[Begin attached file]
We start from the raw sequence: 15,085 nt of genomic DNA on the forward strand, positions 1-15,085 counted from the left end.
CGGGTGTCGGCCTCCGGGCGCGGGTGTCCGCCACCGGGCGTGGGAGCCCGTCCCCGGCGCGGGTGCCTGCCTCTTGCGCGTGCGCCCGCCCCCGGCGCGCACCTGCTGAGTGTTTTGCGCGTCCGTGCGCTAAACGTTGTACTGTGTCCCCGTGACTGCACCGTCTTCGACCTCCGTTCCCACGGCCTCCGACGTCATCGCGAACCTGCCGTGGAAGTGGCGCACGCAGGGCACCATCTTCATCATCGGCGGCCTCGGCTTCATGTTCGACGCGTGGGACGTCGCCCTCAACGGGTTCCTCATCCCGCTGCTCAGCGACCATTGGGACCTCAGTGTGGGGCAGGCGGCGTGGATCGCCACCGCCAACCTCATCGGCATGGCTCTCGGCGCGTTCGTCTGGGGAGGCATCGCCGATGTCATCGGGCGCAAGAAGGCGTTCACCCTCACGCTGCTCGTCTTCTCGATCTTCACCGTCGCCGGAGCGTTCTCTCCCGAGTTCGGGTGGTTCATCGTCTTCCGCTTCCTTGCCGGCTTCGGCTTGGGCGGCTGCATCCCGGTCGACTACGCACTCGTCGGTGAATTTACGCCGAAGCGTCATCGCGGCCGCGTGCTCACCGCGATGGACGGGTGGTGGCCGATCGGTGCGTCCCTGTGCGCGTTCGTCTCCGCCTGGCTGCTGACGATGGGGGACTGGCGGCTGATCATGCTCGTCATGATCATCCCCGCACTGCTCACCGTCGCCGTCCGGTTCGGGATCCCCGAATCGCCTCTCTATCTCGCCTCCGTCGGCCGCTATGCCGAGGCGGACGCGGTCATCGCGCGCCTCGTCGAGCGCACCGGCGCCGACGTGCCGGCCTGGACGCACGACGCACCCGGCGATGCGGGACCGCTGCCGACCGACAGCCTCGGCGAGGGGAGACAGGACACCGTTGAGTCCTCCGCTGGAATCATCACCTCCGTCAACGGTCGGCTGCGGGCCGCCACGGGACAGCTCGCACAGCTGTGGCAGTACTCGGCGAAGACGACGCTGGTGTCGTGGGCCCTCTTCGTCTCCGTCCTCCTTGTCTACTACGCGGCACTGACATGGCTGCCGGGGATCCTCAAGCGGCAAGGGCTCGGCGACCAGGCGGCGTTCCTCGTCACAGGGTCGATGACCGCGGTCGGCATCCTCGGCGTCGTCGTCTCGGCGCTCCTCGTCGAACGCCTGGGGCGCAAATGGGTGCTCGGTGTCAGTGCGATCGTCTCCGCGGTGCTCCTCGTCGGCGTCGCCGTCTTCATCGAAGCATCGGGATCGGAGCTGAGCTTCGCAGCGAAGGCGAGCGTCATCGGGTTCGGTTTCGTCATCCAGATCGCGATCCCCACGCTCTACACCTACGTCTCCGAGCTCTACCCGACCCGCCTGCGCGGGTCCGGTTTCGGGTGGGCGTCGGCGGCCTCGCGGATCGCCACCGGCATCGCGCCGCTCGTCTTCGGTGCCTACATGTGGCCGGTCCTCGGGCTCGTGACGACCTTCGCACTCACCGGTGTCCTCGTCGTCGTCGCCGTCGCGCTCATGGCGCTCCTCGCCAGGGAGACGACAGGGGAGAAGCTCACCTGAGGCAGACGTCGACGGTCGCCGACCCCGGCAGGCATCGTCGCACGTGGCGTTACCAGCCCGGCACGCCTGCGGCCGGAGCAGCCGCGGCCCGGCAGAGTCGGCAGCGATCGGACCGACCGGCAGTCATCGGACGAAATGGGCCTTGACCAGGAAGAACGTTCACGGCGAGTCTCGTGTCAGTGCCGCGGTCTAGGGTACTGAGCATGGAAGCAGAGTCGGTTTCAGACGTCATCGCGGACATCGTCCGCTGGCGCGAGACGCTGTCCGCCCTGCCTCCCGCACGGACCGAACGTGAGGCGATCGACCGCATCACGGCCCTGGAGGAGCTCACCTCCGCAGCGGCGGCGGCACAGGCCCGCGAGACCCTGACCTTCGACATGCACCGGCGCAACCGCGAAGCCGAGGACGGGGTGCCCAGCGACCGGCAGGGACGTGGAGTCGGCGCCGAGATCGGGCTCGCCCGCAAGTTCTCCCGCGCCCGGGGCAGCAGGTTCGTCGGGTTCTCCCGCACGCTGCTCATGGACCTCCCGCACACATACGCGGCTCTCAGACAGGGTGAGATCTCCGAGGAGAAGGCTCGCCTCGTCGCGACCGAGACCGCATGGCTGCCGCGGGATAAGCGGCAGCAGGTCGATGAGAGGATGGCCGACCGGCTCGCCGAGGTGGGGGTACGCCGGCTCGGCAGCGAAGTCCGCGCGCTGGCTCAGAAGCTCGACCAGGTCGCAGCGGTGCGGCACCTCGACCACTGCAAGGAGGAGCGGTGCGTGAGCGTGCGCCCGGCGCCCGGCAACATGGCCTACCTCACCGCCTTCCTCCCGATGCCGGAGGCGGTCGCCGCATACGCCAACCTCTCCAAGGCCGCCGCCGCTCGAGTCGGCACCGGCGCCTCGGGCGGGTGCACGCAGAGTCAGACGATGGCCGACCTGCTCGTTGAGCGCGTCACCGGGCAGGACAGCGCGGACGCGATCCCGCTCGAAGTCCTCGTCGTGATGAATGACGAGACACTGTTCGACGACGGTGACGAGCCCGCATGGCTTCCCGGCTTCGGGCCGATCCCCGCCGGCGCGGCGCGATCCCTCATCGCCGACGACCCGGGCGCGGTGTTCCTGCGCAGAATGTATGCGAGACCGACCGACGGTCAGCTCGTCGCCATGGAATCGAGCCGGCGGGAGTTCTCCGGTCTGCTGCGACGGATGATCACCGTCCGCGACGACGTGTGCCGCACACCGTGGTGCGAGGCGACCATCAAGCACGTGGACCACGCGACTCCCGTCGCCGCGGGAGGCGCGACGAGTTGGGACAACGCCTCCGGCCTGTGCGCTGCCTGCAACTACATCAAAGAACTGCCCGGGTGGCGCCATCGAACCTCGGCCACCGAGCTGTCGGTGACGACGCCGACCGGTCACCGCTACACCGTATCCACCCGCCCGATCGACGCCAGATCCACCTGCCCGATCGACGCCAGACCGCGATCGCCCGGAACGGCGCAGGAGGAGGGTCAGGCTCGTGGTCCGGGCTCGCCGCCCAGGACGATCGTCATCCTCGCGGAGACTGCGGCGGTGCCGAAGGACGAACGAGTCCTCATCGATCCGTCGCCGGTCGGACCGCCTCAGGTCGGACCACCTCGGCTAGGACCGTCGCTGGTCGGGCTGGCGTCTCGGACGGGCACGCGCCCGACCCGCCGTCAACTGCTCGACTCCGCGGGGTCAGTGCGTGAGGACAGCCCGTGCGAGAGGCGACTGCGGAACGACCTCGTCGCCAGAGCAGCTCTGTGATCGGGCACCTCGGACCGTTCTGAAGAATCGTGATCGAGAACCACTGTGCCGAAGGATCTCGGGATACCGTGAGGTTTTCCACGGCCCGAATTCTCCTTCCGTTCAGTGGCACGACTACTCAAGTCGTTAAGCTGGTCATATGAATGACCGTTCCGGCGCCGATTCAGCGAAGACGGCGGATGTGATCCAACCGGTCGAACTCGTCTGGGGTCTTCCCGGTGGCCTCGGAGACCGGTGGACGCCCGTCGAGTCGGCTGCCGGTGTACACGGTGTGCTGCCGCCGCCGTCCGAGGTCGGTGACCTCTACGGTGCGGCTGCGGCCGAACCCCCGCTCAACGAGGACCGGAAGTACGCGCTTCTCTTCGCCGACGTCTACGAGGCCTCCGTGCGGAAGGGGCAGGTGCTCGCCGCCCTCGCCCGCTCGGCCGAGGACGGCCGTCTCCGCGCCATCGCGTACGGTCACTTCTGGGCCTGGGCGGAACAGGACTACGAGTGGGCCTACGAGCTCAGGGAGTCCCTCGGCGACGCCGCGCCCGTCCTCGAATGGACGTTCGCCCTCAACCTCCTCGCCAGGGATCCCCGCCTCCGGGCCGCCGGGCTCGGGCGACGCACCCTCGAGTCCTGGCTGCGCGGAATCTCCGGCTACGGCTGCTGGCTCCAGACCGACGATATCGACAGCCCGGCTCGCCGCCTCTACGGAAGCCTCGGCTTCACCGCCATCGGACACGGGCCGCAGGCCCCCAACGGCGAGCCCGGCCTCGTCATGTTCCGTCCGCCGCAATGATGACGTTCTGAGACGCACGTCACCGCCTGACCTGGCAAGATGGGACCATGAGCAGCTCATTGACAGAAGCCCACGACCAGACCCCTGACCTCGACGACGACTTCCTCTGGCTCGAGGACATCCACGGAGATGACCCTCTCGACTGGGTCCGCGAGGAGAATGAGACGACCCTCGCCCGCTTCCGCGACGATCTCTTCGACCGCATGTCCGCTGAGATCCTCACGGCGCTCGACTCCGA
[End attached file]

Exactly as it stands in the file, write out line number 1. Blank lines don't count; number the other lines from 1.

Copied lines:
We start from the raw sequence: 15,085 nt of genomic DNA on the forward strand, positions 1-15,085 counted from the left end.